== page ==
COROT Finds Exoplanet Diversity
The inventory includes seven hot Jupiters, a planet smaller than Saturn and a system of two Neptune-like objects orbiting the same star. The results were announced June 14, 2011, at the Second CoRoT Symposium held in Marseille, France.
CoRoT is the first space mission dedicated to the search for planets outside our solar system. In more than 4 years of operations 26 new exoplanets have been discovered with CoRoT, bringing the total number of exoplanets known thus far to 565.
When the hunt for planets around stars other than the Sun began, over 15 years ago, achieving a detection was the primary goal of the field. After almost two decades of research, great technological progress, and the discovery of several hundred exoplanets, the focus has now shifted towards a more analytical approach. Astronomers exploit the joint power of dedicated space-based facilities, such as CoRoT, and high-quality data from the ground in order to pin down the characteristics of a large number of planets.
With these data at hand, it is possible to tackle fundamental questions concerning how exoplanets form and what kind of objects emerge from the various formation scenarios. The new results highlight once again the diversity of the properties observed within the ‘zoo’ of exoplanets.
The configurations of the systems are also highly diverse, with a wide range of orbital periods, and about 70 systems in which multiple planets have been detected. “The new set of ten planets that we announce today are no exception, exhibiting as they do a rich list of very interesting properties,” he adds.
Of the most recent additions to the CoRoT family, seven are so-called ‘hot Jupiters’, one is smaller than Saturn (CoRoT-22b) and the other two (CoRot-24b and CoRot-24c), with masses similar to that of Neptune, have been found orbiting the same star. The densities of these planets, which are all gaseous, span a wide range, from values similar to that of Saturn, the least dense planet in the Solar System, to higher values comparable to the density of Mars.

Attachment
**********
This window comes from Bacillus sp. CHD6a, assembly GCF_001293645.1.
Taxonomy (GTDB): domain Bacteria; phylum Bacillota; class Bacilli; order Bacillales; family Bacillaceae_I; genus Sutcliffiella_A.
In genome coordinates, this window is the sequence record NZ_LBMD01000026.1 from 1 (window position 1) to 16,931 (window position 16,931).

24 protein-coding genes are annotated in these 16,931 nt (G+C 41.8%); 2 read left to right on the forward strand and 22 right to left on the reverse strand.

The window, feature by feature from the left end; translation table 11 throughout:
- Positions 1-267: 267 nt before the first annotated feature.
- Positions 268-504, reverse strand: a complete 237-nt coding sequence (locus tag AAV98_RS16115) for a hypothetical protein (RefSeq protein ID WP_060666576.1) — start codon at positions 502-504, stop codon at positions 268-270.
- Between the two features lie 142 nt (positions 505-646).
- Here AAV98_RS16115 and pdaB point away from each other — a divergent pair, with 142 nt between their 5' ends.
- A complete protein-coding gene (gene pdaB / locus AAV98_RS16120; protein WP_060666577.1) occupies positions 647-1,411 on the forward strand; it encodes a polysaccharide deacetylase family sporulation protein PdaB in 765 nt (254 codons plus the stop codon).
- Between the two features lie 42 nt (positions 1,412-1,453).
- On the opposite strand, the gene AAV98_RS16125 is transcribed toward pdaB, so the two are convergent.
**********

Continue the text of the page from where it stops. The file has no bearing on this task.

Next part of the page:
The host stars also exhibit rather mixed properties, ranging from a ten thousand million year old star -- twice as old as the Sun -- in the case of CoRoT-17b, to a rather young (about 600 million years) counterpart, in the case of CoRoT-18b. Observing planetary systems with such different ages is particularly useful when testing different scenarios of planet formation and evolution. Two of the planets (CoRoT-16b and CoRoT-20b) lie on highly elongated orbits, and explaining their survival on such orbits represents a challenge from the dynamical point of view.
Since its launch in 2006, CoRoT has detected several hundred candidate planet-hosting stars. Each of them has to undergo a scrupulous validating procedure, in order to assess whether or not the observations truly represent the detection of a planet. This relies on follow-up observations conducted with an extensive network of ground-based telescopes. Astronomers from the CoRoT team, including a number of ESA researchers, collect a wealth of photometric and spectroscopic data in order to confirm that the detections are actually due to a planet and, in that case, to measure the parameters of the systems.
“Although the study of exoplanets is relatively young, we have already reached a stage where we can characterize the details of worlds orbiting other stars, and CoRoT is making a crucial contribution to this field,” comments Fridlund. “With hundreds of systems observed to date, we no longer have to worry about ‘taming the beasts’ and we can dedicate our efforts to the ‘zoology’ of exoplanets, which is enormously enhancing our knowledge about planetary systems,” he concludes.